Customer acquisition assumes top priority for every organisation operating online. But a bigger challenge is to retain the onboarded customers. In today’s world where customers have a variety of options to choose from, capturing their preferences and delivering personalised solutions/experiences have become crucial. The depth and width of customer engagement has emerged as a key metric for an organisation’s success. Much of this success depends upon how organisations utilise the vast pool of data at their disposal. Given the number and type of transactions that consumer-focused businesses make, they can draw interesting and fruitful insights through an analysis of customer data.

In a recent event organised by MoEngage, an online marketing platform that engages users across channels, leaders from consumer tech companies talk about improving user engagement through the use of analytics….


Abhishek Joshi, CMO, MX Player

There are basically two metrics that make a lot of sense in our business – one, of course, is how many users are coming back to the platform. Keeping track of returning users provides an insight into how the platform and the content are being received by users. Another metric is the time that a user spends on a particular content in terms of engagement, loyalty, etc.

Interestingly, the journey, from data to information, and to insight, does not happen overnight. It requires a lot of time, number churning and analysis. Based on this, strategies for programming, content and user acquisition are formulated.

To know and evaluate the customers’ journey at our platform is very important for us. What made the customer open the app in the first place, what all does she/he click on, how much content has she/he consumed, did she/he explore other pieces of content as well – all this allows us to cross-sell as well. We try to leverage recommendations that come from machine learning and engines that we have built.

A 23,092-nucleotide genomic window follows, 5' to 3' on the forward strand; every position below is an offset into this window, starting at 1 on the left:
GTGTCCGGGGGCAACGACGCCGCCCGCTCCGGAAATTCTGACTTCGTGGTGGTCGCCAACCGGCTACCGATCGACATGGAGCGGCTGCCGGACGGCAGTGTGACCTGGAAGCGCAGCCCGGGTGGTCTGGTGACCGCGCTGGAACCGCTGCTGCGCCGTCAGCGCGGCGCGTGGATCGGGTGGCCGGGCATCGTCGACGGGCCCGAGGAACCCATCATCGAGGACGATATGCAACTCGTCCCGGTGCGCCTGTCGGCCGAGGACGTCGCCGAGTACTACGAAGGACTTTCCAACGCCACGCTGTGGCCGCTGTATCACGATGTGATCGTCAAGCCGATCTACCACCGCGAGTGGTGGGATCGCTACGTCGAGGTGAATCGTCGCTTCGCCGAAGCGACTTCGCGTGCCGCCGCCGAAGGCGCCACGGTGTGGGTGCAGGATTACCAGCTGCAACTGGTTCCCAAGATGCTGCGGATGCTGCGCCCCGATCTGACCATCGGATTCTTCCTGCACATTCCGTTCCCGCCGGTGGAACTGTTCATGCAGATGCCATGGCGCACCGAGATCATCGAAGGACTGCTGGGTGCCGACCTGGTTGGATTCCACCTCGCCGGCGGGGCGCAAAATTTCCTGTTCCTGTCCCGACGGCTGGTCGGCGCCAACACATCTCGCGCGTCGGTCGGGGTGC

Pooja Ravishankar, Category Marketing Head, Bigbasket

In our business, a key metric that we look at is the frequency at which orders are placed in a year by a customer – basically, how frequently a customer comes back to us.

Typically, grocery buying takes place in two modes – there could be a particular set of products that a customer repeatedly purchases like vegetables, fruits and staple foods; and then there is another set that a customer keeps discovering as new products get introduced on the platform. To cater to the first set, we have built a feature called smart basket. It is based on an algorithm that predicts what you are running out of, on the basis of your past orders. This feature has been operational for the last five years, and we keep innovating and adding new elements to make it smarter.

For instance, if we observe a noticeable shift in a consumer’s purchase from a regular product to its organic variant, we will start pushing the regular product down in her/his app page and she/he would see organic products appearing first every time she/he looks for that product.


Nitin Sethi, VP Digital, Indigo Airlines

One of the biggest metrics for us is to analyse how many people flew with us again in the last three to six months. This helps us in understanding how many customers we have managed to retain, which ultimately adds to top line and bottom line.

We currently focus and cater to four to five segments. There are millennials, first-time travellers, business travellers who typically take the morning flight and return the same evening, family travellers and leisure travellers. It is important to understand each of these segments and look at the data pertaining to them very closely. The analysis has brought forth deep and meaningful insights for us. For instance, we observed that somebody who is on a short trip and travelling alone is fine to sit anywhere in the plane and does not want to pay extra for the seat of choice or to buy a meal. This enabled us to focus on unbundling of services. Such insights help in identifying a pattern and figuring out what to offer, when and to which segment. It also highlights the fact that we cannot have one solution for all our users.

Further, it is imperative to realise that there exists a very thin line between a great user experience and an intrusive one.